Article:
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Leading U.S. investment banks were perhaps the most affected by the 2007–2009 global economic meltdown and, therefore, were immediately brought into supervisory mechanism. Regulatory coverage of investment banks was also urged by the demise of Lehman Brothers, one of the largest global investment banking institutes, as well as by dysfunction of a number of other key players in the global financial markets. Prudential regulatory regime that was extended over the U.S. investment banking segment would have to fill the time gap between banking services innovation and the subsequent calibration of the regulatory policy. Besides, because of the global reach of U.S. investment banks the Financial Stability Board (FSB) categorized them as global systemically important banks (G-SIBs), which means that they are in the frontlines of the banking industry in mitigation of systemic risks and they bear higher responsibility in ensuring their stress resilience amid the more stringent post-crisis standards of banking regulation, including additional buffers to banking capital. In other words, the investment banking business in the U.S., like the activity of the commercial banks, was assigned by financial regulators with the objective of financial stability.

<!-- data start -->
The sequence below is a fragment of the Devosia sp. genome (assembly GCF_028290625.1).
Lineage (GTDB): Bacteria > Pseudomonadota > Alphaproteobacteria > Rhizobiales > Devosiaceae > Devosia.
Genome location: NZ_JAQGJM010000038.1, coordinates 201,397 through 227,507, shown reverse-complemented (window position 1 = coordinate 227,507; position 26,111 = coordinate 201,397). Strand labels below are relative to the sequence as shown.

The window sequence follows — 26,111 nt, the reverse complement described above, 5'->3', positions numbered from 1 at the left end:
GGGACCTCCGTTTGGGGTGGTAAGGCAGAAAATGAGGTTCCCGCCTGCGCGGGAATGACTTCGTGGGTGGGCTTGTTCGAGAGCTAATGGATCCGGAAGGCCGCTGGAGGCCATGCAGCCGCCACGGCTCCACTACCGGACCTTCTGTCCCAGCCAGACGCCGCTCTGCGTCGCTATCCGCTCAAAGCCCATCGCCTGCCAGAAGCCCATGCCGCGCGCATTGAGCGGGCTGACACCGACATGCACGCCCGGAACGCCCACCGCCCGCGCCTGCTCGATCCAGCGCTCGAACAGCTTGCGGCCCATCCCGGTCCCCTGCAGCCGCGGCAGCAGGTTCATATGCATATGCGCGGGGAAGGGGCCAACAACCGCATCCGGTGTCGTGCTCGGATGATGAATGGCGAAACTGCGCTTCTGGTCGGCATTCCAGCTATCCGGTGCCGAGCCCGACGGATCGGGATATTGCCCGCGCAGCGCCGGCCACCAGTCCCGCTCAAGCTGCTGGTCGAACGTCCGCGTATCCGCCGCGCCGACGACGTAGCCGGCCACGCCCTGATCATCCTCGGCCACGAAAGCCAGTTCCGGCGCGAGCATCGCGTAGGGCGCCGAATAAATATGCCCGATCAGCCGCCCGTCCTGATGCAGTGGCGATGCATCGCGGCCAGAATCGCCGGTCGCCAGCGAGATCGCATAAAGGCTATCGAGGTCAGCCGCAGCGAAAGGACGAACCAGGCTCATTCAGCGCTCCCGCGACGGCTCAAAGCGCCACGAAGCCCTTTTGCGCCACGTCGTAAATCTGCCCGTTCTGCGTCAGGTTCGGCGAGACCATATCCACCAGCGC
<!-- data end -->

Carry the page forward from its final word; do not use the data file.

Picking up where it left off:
The contemporary model of international banking regulation equally acknowledges both investment and commercial banks in their contribution to systemic risks. In the U.S. regulatory system, stress resilient financial intermediation is a cornerstone of the Dodd–Frank Act of 2010, which along with the Basel Principles for Effective Banking Supervision should help achieve the synergetic effect of the post-crisis regulatory reform. This could be feasible through the enhanced market discipline of U.S. investment banks.
To find out whether performance of U.S. investment banks depends on the post-crisis regulatory standards, the authors applied a regression analysis, which showed that the investment banks’ ROE does not depend on the Basel III standards; however, Higher Loss Absorbency (HLA) requirements have a negative effect on ROE in the post-crisis period depending on the G-SIB’s bucket according to the FSB methodology. Moreover, ROE also depends on leverage ratio, subject to the G-SIB’s bucket. The findings also show that U.S. investment banks became more risk averse in their activity, despite some decline in their key performance indicators.